The rhizome of Polygonum cuspidatum Willd. ex Spreng. has been used as folk medicine for treating chronic hepatitis, jaundice, cough, hyperlipidemia and arthralgia in some Eastern Asian countries for thousands of years. This herbaceous perennial plant is widely distributed in the world and prefers to grow in humid environment such as the valley or forest . Recent pharmacological studies have shown that Polygonum cuspidatum Willd. ex Spreng. has antiviral and hepatoprotective effects, and the major active ingredients may include anthraquinones, resveratrol and polydatin . According to a recent meta-analysis review study, Polygonum cuspidatum Willd. ex Spreng. is one of the most frequently used herbs in the traditional Chinese medicine for chronic hepatitis treatment . In vitro studies also confirmed that the water extract of Polygonum cuspidatum Willd. ex Spreng. at the concentration of 30 μg/mL could suppress the expression of Hepatitis B e antigen (HBeAg). For the ethanol extract of Polygonum cuspidatum Willd. ex Spreng., it could inhibit the production of HBV DNA at a low dose (10 μg/mL) .
Bupleurum chinense DC is one of the most frequently used herbs for relieving exterior syndrome in traditional Chinese medicine. When applying bupleurum decoction in combination with long-term exercise training, rats with obstructive jaundice exhibited a significant reduction in inflammatory cytokines expression, which in turn alleviated the liver hepatitis . The leaf of Bupleurus has been regarded as the useless part in Chinese medicine, but a recent study has demonstrated that the saikosaponins extracted from Bupleurus leaves exhibit significant antioxidant effects and hepatoprotective activity. In vitro study proved that the saikosaponins exhibited free radical scavenging activity in diphenyl picryl hydrazinyl radical and can suppress the superoxide anion formation and the activity of superoxide anion scavenging in liver cells . There are many types of saikosaponin and each type may have different biological effects in vivo. Previous study on saikosaponin C has found that the HBV-infected liver cells cultured with saikosaponin C exhibited a remarkable lower expression of HBV antigen in culture medium, and this antiviral effect was not due to the cytotoxicity of saikosaponin C . Saikosaponin B2 was also an effective antiviral agent. In vitro study confirmed that saikosaponin B2 can suppress early HCV entry, such as neutralization of virus particles, inhibiting viral attachment, preventing viral fusion, and finally blocking HCV infection of primary human hepatocytes .
Salvia miltiorrhiza Bunge, also known as Chinese sage, has been widely used for the treatment of cardiovascular and cerebrovascular diseases. Recent studies found the Salvia miltiorrhiza Bunge can increase blood flow into the liver to reduce the potential damage by clearing the harmful substance in the liver. Active ingredients of Salvia miltiorrhiza Bunge can also exert hepatoprotective effect from CCl4-induced liver injury in rats. The protective effect may be due to inhibition of NF-kB and p38 signaling in liver Kupffer cells . Treatment of chronic iron-overloaded mice with Salvia miltiorrhiza Bunge will improve the hepatic morphology, decreasing iron deposition as well as inhibiting the expression of type I and type III collagen, TGF-beta mRNA, and increase the expression of matrix metalloprotein-9 (MMP-9) mRNA in the liver. Moreover, Salvia miltiorrhiza Bunge treatment can decrease malondialdehyde content as well as increase glutathione (GSH) content and superoxide dismutase (SOD) activity while it reduced expression of TNF-alpha, IL-1alpha and caspase-3 .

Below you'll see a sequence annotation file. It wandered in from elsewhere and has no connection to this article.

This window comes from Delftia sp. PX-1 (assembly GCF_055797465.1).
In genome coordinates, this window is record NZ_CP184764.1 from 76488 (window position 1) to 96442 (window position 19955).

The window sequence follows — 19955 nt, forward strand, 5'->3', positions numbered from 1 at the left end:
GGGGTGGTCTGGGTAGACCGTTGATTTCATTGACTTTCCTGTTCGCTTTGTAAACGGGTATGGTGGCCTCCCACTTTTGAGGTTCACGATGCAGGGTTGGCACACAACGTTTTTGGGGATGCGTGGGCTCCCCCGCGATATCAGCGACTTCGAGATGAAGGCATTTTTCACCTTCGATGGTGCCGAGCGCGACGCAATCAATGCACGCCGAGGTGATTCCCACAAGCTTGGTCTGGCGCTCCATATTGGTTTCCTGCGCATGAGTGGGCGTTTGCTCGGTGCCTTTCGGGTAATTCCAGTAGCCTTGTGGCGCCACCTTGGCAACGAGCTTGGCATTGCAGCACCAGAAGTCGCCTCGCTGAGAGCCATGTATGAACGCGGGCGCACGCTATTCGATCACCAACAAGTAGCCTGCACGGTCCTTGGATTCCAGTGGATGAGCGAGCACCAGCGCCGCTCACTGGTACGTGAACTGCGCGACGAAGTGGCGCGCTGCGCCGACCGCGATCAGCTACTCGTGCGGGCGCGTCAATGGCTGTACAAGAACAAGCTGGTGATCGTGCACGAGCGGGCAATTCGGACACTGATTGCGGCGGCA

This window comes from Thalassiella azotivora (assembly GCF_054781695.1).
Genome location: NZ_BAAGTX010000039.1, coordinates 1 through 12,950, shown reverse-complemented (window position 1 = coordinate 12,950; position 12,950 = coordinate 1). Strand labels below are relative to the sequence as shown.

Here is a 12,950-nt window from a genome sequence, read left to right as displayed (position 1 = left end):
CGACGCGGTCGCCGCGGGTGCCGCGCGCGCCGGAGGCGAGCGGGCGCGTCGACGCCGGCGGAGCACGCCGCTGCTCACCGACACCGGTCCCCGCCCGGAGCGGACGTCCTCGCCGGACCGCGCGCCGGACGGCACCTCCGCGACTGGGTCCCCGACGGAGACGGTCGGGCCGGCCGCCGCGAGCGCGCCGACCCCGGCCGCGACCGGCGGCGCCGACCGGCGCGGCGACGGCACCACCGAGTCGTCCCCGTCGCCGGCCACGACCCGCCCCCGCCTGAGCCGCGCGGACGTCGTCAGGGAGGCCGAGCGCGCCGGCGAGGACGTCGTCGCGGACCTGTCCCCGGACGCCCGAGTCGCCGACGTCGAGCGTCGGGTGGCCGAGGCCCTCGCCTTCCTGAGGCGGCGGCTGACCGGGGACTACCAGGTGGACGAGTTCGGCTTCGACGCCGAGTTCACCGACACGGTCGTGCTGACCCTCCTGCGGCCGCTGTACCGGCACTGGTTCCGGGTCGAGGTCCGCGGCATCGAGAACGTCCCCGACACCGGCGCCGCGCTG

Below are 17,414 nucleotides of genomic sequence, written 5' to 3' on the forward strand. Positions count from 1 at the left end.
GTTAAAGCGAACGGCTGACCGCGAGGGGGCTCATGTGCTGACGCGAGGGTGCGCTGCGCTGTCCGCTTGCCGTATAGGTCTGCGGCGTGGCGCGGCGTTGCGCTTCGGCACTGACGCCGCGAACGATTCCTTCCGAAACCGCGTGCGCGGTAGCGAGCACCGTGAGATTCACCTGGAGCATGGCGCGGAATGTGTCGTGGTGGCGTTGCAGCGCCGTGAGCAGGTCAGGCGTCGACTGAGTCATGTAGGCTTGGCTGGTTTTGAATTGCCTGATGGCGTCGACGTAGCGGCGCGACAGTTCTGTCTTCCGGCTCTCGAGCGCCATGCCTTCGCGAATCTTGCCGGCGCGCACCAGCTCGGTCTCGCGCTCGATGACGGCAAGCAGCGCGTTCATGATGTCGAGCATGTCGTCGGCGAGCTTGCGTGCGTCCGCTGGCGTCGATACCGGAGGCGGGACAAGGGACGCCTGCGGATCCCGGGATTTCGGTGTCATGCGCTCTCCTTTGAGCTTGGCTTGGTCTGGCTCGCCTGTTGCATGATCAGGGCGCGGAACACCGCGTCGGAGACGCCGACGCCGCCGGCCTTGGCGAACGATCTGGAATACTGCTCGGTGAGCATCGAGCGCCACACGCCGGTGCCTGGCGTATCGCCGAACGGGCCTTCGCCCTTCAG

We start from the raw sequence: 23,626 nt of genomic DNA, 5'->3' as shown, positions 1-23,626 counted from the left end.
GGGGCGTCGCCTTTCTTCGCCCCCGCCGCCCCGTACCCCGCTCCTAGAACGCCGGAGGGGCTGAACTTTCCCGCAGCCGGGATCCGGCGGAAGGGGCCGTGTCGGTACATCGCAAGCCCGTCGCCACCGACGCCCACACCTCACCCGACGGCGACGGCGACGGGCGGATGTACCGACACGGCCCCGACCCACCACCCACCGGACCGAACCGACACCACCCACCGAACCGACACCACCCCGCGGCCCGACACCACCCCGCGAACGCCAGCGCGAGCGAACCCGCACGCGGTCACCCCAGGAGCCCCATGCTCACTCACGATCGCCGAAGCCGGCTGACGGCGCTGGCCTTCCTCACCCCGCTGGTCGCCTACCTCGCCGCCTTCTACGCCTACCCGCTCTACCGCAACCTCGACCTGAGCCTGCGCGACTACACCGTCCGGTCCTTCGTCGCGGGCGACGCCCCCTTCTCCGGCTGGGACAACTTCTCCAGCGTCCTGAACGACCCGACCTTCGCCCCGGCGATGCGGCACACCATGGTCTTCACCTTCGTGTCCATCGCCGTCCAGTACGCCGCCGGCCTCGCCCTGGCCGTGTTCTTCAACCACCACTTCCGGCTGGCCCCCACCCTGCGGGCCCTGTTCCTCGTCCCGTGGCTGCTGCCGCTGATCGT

Matrine and oxymatrine are both alkaloids with antiviral and anti-inflammation effects, which can be isolated from the herb of Sophora flavescens Aiton. Ma et al. found that the single use of oxymatrine (100 mug/mL), matrine (200 mug/mL), and the nucleoside analogs lamivudine (30 mug/mL) did not show any inhibition effects on the content of HBsAg, HBeAg, and HBV-DNA in culture media. However, the combination of lamivudine (30 mug/mL) with oxymatrine (100 mug/mL) or matrine (100 mug/mL) can significantly suppress the content of HBsAg, HBeAg, and HBV-DNA, the effects of combination treatment were even more remarkable than that from using lamivudine alone at 100 mug/mL . A recent study has analyzed the molecular mechanisms underlying matrine’s anti-inflammatory effects in hepatic cells. The results found that matrine could increase the concentration of nitric monoxide (NO) in culture supernatant of rat intestinal microvascular endothelial cells (RIMECs) in a dose-dependent manner and up-regulate the endothelial nitric oxide synthase (eNOS) concentration, which further improves the vasomotion in liver tissue. Additionally, matrine reduced the secretion of IL-8, IL-6, and sICAM-1 induced by lipopolysaccharide (LPS) in RIMECs. These results indicated that matrine could inhibit inflammation in liver and might be beneficial for patients with hepatitis . Yao et al. investigated the anti-HBV immunomodulatory mechanism of oxymatrine in vitro. Their results showed that oxymatrine could activate the peripheral lymphocytes and induce antiviral cytokine secretion. Pretreatment with oxymatrine could modulate toll-like receptor 9(TLR9) signal pathway and promote the immune function of the TLR9 ligand against virus .